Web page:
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Username Post: Engine mounting brackets        (Topic#350007)
Hugomiller 
Silver Supporting Member
Posts: 113
Hugomiller
Age: 67
Loc: Florida and UK
Reg: 05-02-17
03-08-18 03:27 PM - Post#2726911    

I recently bought a 1961 Corvette which was an abandoned restoration project. The chassis needed some repair work - both of the little angle brackets welded to the chassis to carry the engine mounting brackets had torn out of the chassis on the underside. One had been very badly welded. When I set out to repair these faults, I found that the left-hand engine mounting bracket (the one welded to the bottom of the chassis) was an inch and a half further back than the right-hand one. (Might have been the other way round - I forget).
Any ideas what this is all about?



 




raycow 
Honored Member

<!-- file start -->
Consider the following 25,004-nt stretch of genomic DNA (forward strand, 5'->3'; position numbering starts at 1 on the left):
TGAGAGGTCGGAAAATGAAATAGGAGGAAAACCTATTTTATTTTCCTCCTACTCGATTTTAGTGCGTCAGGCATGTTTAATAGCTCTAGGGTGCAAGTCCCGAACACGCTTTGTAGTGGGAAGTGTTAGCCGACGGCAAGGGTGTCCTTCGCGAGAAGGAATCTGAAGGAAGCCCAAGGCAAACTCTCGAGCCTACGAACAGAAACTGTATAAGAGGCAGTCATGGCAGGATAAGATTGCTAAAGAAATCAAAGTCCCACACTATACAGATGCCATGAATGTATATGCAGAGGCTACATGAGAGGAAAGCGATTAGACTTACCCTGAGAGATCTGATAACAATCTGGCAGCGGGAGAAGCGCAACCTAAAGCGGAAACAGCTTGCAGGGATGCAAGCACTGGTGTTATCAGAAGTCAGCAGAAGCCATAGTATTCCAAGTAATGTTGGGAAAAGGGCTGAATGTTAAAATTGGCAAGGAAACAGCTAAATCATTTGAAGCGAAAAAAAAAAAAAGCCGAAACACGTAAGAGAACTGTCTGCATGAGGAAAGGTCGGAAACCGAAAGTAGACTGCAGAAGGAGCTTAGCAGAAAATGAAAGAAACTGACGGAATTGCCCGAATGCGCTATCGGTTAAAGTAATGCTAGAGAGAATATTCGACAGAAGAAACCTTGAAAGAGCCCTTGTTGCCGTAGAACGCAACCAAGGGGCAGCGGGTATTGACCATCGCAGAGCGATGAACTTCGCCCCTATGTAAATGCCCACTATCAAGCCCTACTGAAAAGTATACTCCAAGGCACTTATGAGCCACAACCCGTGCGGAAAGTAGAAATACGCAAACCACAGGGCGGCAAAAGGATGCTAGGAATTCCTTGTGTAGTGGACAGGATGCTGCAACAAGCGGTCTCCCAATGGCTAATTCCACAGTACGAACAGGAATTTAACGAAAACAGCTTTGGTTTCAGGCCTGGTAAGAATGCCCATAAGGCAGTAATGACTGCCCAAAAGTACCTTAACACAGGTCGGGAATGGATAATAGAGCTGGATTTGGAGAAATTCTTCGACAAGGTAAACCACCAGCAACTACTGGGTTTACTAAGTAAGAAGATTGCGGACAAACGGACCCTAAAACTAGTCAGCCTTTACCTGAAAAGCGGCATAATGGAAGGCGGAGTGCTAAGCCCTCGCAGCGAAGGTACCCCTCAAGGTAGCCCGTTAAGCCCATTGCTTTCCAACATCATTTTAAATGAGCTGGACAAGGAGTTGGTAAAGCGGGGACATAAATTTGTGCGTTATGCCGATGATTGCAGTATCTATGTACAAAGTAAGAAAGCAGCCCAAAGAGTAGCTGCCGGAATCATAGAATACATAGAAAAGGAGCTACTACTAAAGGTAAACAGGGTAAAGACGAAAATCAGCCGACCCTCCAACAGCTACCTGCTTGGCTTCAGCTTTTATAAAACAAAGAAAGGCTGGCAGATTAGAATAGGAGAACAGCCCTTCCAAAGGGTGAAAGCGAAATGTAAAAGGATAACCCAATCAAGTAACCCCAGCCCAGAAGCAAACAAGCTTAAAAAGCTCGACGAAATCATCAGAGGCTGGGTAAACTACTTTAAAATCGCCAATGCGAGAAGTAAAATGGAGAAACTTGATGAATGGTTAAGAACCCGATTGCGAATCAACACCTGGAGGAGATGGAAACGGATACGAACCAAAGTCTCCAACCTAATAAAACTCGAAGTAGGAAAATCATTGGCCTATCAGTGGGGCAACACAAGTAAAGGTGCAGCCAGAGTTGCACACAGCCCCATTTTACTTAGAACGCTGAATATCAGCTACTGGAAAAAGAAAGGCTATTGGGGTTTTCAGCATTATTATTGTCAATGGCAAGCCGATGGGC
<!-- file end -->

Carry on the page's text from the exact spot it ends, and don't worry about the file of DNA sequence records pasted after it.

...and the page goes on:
Posts: 27444
raycow
Loc: San Francisco, CA
Reg: 11-26-02
03-08-18 10:49 PM - Post#2726956    
    In response to Hugomiller

It sounds as if the car might have been converted to side engine mounts. You might be able to patch those up, but first look at a stock mounting setup to see if it would work out better for you.

Ray

Those who choose an automatic transmission want transportation. Those who choose a manual transmission want to drive.


 
Hugomiller 
Silver Supporting Member
Posts: 113
Hugomiller
Age: 67
Loc: Florida and UK
Reg: 05-02-17
03-09-18 06:28 AM - Post#2726972    
    In response to raycow

Ah - being new to Corvettes, I thought this was the stock set-up! There is a little angle bracket welded to the top of the frame, and a corresponding one underneath. Then there is a bracket bolted to these that carries the engine mounting. What should there be?



 
Hugomiller 
Silver Supporting Member
Posts: 113
Hugomiller
Age: 67
Loc: Florida and UK
Reg: 05-02-17
03-09-18 07:52 AM - Post#2726981    
    In response to Hugomiller

I am trying to attach a photo - I didn't realize you had to pay a subscription to do that. I have happily paid, but I still can't post it - I presume it hasn't gone through yet. I'll have another go later.